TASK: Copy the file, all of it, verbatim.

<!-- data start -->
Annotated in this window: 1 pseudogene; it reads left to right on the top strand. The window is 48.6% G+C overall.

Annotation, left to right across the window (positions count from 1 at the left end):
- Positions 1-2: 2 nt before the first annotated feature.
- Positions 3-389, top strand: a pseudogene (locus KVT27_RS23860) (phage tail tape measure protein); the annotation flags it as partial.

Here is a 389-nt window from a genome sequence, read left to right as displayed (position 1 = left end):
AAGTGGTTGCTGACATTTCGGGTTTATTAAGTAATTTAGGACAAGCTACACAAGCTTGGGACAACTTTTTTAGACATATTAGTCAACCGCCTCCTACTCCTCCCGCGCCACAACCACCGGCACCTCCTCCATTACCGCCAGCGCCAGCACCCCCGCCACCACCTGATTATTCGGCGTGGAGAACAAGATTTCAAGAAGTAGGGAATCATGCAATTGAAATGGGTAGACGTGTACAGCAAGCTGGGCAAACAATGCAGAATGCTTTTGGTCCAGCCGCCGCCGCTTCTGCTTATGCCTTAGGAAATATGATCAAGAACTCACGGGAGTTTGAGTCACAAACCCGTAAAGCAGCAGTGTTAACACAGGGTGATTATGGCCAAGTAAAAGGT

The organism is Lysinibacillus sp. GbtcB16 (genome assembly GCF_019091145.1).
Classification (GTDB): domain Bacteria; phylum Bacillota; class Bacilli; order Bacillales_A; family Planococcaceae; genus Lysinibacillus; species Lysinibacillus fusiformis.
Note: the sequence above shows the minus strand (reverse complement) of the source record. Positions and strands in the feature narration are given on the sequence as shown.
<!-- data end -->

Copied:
Annotated in this window: 1 pseudogene; it reads left to right on the top strand. The window is 48.6% G+C overall.

Annotation, left to right across the window (positions count from 1 at the left end):
- Positions 1-2: 2 nt before the first annotated feature.
- Positions 3-389, top strand: a pseudogene (locus KVT27_RS23860) (phage tail tape measure protein); the annotation flags it as partial.

Here is a 389-nt window from a genome sequence, read left to right as displayed (position 1 = left end):
AAGTGGTTGCTGACATTTCGGGTTTATTAAGTAATTTAGGACAAGCTACACAAGCTTGGGACAACTTTTTTAGACATATTAGTCAACCGCCTCCTACTCCTCCCGCGCCACAACCACCGGCACCTCCTCCATTACCGCCAGCGCCAGCACCCCCGCCACCACCTGATTATTCGGCGTGGAGAACAAGATTTCAAGAAGTAGGGAATCATGCAATTGAAATGGGTAGACGTGTACAGCAAGCTGGGCAAACAATGCAGAATGCTTTTGGTCCAGCCGCCGCCGCTTCTGCTTATGCCTTAGGAAATATGATCAAGAACTCACGGGAGTTTGAGTCACAAACCCGTAAAGCAGCAGTGTTAACACAGGGTGATTATGGCCAAGTAAAAGGT

The organism is Lysinibacillus sp. GbtcB16 (genome assembly GCF_019091145.1).
Classification (GTDB): domain Bacteria; phylum Bacillota; class Bacilli; order Bacillales_A; family Planococcaceae; genus Lysinibacillus; species Lysinibacillus fusiformis.
Note: the sequence above shows the minus strand (reverse complement) of the source record. Positions and strands in the feature narration are given on the sequence as shown.